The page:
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Tuesday, 07 August 2012 12:00

Interior Design >> How to Hang Drapery Panels

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Over the course of my career, I’ve seen my share of drapery dilemmas.  Some were hung too high while others were hung too low, too wide or not at all.  Here are a few easy tips for hanging at the appropriate height.


1. First measure the height and width of the window.

2. Then measure the space between the top of the window and the ceiling or crown molding.

3. Next measure from the bottom of the window to the floor.

4. Measure from each side of the window to the corner or doorway.

What type of drapery panels

1. Choose the style of drapery panel that works for you. (Functional or Stationary)

2. Decide what length you need.  Many people like the panels to go to the floor. Most panels are 84” to 96” long (ready-made panels), so rod placement is key.  Average is about 4-5” above the window.  Also, decide if you want to cover the entire width of the window or just frame the sides.  I would take the panels about 5” past the window frame for a more professional look.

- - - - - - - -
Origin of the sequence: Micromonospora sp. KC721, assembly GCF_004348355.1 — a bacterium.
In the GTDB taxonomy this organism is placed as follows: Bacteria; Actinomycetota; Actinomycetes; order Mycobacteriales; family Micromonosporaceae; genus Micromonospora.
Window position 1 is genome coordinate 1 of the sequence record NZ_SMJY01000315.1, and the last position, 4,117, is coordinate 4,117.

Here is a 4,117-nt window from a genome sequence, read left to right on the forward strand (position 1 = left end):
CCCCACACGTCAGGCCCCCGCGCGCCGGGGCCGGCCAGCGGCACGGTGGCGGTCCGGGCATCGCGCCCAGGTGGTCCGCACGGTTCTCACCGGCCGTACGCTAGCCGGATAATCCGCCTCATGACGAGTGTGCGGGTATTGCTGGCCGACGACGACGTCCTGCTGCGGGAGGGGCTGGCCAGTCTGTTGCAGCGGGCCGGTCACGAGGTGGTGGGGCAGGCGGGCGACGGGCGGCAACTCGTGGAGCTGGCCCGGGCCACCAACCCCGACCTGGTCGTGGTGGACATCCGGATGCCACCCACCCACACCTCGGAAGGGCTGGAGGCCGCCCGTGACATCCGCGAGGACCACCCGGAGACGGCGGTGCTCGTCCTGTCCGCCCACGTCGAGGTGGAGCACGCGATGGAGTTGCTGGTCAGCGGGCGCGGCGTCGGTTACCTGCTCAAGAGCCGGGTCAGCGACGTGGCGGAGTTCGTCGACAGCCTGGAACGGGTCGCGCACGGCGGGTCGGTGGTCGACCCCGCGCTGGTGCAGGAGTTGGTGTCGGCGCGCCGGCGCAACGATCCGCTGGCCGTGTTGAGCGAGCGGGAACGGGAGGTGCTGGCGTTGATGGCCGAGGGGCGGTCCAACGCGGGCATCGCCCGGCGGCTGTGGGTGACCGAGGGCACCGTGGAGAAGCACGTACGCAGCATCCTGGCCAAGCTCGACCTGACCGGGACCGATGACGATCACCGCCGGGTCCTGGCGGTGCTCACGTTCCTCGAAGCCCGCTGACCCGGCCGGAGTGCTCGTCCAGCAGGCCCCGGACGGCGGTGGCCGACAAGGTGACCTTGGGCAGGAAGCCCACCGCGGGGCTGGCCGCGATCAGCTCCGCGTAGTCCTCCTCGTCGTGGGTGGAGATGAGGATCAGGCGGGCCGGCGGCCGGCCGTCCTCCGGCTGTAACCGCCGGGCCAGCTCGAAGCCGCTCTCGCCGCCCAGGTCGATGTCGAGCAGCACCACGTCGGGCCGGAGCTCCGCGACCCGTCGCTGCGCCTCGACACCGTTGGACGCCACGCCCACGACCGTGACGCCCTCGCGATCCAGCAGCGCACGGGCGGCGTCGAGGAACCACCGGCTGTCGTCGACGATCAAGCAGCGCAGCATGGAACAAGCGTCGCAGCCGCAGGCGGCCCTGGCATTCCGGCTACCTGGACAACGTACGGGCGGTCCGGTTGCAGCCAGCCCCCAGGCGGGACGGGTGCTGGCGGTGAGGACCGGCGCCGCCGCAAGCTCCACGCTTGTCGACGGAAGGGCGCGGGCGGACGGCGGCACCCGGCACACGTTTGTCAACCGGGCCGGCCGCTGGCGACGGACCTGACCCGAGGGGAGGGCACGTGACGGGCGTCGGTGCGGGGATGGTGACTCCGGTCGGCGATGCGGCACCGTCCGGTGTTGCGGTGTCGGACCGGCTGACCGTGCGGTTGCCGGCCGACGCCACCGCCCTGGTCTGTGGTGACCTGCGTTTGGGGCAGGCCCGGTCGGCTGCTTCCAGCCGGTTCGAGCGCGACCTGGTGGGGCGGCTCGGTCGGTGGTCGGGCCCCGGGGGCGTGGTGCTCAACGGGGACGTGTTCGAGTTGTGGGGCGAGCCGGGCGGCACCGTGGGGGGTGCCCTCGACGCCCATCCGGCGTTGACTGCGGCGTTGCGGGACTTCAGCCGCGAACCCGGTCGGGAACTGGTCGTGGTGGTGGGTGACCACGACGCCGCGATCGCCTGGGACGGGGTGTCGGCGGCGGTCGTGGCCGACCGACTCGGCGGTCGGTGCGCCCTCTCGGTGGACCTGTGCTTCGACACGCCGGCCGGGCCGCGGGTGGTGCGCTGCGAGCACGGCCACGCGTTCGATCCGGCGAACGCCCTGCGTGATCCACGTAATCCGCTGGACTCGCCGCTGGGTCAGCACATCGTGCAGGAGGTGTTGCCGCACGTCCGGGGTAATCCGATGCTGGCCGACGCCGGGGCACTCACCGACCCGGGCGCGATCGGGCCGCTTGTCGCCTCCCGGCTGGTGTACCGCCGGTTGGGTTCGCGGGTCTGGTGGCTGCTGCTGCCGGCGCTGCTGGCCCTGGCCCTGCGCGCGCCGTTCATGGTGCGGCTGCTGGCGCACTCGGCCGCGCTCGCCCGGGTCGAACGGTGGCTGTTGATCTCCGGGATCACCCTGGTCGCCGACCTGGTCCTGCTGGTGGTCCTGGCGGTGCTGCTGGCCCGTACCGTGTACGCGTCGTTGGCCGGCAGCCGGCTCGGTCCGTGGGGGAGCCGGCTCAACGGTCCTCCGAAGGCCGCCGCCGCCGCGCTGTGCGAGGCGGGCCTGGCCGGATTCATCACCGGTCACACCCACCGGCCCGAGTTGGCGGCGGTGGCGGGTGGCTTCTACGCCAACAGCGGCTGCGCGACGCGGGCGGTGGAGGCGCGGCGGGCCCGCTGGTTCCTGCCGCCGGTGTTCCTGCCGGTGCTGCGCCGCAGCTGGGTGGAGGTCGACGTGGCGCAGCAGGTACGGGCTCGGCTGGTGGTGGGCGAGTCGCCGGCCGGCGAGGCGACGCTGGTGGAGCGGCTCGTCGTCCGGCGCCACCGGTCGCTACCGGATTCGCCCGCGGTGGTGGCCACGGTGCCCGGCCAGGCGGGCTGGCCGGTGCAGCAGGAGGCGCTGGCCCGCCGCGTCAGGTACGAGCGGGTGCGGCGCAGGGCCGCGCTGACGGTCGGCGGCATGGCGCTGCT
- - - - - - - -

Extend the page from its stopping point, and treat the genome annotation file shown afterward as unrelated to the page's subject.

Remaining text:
Drapery Rods and Installation

1. Choose the right rod for your panels. Most will take just a simple round rod, but some have larger pockets and will take a flat, wide rod.  Be mindful that some panels will look better covering the whole rod, while others look better with a finial at either end of the rod.

2. Now you’re ready to install.  You’ll need a measuring tape, pencil and a screwdriver or drill.  After measuring, mark a spot on the wall and then place the brackets where appropriate and mount to the wall.  Place panel on rod and fasten to the bracket.  Step back to make sure it looks right and your panels are at the correct length.

Good luck!




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Christopher Porikos

Christopher Porikos is an Interior Designer based in the Los Angeles area. He has a background in Retail Visual Merchandising and is educated in interior design. His love of design spans from traditional to contemporary and his style can be as eclectic or clean as the project requires. His unique eye for design comes from his lifelong interest in architecture, history, sketching, painting and the arts.